If you have access to a computer with a good Internet connection, you probably have all that you need to get started. If you don't, then how is it that you are reading this article?

Of course, if you have money to invest in this project of yours, there are things you might want to look into. For instance, books. You can get plenty of materials for free here on the Internet, but sometimes it can be useful to have a paper document that you can bookmark, dog-ear, highlight and annotate. Don't feel you have to invest in books up front, but if you can find a good local book store, you may find that there are useful things to be found by browsing. Your local library may also be useful, though in my experience, the local library tends to be woefully short of current technical books. The good news is that if you can find titles worth looking at, perhaps from web searches of places like, then most likely your local library can arrange an inter-library loan so you can examine the book without having to buy it first.

Of course, library books, including books borrowed on inter-library loans, need to be treated politely, not dog-eared, high-lighted and given marginal annotations. And they do have to be returned after a relatively short time. If you find a title that looks really well matched to your needs, that's where you just might blow your allowance on an order from an online book-seller, so you'll have a copy of it for your own. does have provisions for wish lists, sort of like bridal registries, so as you publically grow your list of titles you hunger for, you'll at least make it easy for folks thinking about getting you a birthday present or Christmas present.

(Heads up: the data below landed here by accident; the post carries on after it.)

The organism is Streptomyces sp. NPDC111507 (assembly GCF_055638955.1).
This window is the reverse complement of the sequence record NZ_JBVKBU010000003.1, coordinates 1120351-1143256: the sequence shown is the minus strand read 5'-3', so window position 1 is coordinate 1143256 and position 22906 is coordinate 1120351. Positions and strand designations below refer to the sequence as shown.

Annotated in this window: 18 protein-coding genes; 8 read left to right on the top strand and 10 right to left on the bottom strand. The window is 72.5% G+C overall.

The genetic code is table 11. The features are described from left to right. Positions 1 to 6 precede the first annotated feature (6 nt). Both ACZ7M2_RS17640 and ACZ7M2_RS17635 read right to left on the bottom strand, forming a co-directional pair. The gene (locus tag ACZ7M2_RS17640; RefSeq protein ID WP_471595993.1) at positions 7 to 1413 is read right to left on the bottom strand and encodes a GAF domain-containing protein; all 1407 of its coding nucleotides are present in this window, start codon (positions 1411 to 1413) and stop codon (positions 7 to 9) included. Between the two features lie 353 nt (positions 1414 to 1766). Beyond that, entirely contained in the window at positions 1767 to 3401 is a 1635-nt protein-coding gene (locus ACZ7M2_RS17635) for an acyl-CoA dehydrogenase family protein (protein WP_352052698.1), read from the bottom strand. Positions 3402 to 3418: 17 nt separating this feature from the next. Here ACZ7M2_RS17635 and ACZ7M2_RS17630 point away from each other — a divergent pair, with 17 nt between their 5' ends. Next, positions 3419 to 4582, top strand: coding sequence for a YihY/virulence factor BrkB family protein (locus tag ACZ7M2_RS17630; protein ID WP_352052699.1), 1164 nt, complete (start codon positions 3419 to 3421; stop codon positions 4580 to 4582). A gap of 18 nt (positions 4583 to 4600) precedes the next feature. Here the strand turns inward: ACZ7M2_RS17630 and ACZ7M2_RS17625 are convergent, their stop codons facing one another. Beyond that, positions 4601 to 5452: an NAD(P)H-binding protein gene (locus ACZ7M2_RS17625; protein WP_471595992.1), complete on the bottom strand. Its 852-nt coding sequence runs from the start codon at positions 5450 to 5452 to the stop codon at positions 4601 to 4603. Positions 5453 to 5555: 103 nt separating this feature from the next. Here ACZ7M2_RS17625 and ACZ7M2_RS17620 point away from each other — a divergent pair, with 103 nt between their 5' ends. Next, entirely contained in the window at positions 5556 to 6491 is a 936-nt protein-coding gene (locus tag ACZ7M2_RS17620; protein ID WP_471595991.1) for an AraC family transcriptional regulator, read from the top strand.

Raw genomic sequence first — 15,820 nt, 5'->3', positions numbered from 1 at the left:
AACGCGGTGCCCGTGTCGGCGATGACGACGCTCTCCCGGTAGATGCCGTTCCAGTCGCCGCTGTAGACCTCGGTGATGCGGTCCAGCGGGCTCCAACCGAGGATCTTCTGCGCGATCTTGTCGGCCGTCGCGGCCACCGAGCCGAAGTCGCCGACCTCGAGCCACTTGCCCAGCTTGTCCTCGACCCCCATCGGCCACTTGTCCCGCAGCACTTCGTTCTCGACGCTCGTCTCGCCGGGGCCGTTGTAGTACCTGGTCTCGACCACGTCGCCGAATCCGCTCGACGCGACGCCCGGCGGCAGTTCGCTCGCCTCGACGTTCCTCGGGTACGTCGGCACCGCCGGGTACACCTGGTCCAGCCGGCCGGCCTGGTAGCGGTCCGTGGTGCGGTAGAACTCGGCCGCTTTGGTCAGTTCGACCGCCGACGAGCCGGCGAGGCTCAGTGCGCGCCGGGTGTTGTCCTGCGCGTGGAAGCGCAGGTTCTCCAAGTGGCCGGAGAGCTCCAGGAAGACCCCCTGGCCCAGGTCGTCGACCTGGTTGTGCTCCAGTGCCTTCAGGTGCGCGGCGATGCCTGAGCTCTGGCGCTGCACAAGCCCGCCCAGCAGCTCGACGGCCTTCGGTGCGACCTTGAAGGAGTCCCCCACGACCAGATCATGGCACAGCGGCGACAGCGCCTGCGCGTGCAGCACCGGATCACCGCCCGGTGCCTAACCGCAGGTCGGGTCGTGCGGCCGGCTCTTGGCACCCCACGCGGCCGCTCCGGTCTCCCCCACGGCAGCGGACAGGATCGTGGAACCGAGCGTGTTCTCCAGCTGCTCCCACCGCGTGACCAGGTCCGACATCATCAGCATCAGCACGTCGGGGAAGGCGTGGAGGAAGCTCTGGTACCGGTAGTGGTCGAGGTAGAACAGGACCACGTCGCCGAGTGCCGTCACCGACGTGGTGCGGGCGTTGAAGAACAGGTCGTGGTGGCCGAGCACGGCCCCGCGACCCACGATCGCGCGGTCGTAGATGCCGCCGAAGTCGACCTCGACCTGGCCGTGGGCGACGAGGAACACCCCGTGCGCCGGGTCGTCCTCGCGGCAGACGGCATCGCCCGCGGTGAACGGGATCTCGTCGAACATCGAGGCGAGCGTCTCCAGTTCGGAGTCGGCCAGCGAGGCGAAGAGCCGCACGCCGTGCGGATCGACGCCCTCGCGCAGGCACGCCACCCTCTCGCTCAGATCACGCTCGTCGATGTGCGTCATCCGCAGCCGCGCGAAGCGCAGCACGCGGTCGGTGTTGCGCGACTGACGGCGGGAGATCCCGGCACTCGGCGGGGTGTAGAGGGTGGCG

Libraries can also be a great place for getting free public access to Internet-connected computers. You might find that there are administrative obstacles to your installing software development tools on the library's PC's, or even filters to protect you from the educational materials. Don't let those barriers stop you. Talk to the librarian to find out who is in charge of those kinds of filters. Most likely, arrangements can be made for good reasons like you have.


There are many computer programming courses available on the Internet for free. "Massive Open Online Courses", MOOC's, featuring different programming languages and different levels of material. Some aim to serve particularly younger students. You might look, for example, for courses that introduce the "Scratch" programming language.

I haven't taken a "Scratch" course myself, so I'm not going to single out a specific suggestion here. Just try a simple Google search for:

    scratch programming course

and let us know in a comment which course you picked and why, and how that went for you.

But if you feel you are ready to learn a somewhat more conventional programming language, one that will take you further than I believe Scratch will, my suggestion is CS101 from, where you will learn to program using the Python 2 programming language.

The Python programming language continues to evolve. There are Python 3 versions available today. The world is still catching up to that. You'll be fine starting with Python 2, and learning the differences later on to get over to the newer versions. It is important that you know that there are multiple versions and that when you are shopping for books or tools that you get a version that matches what the course is expecting you to have.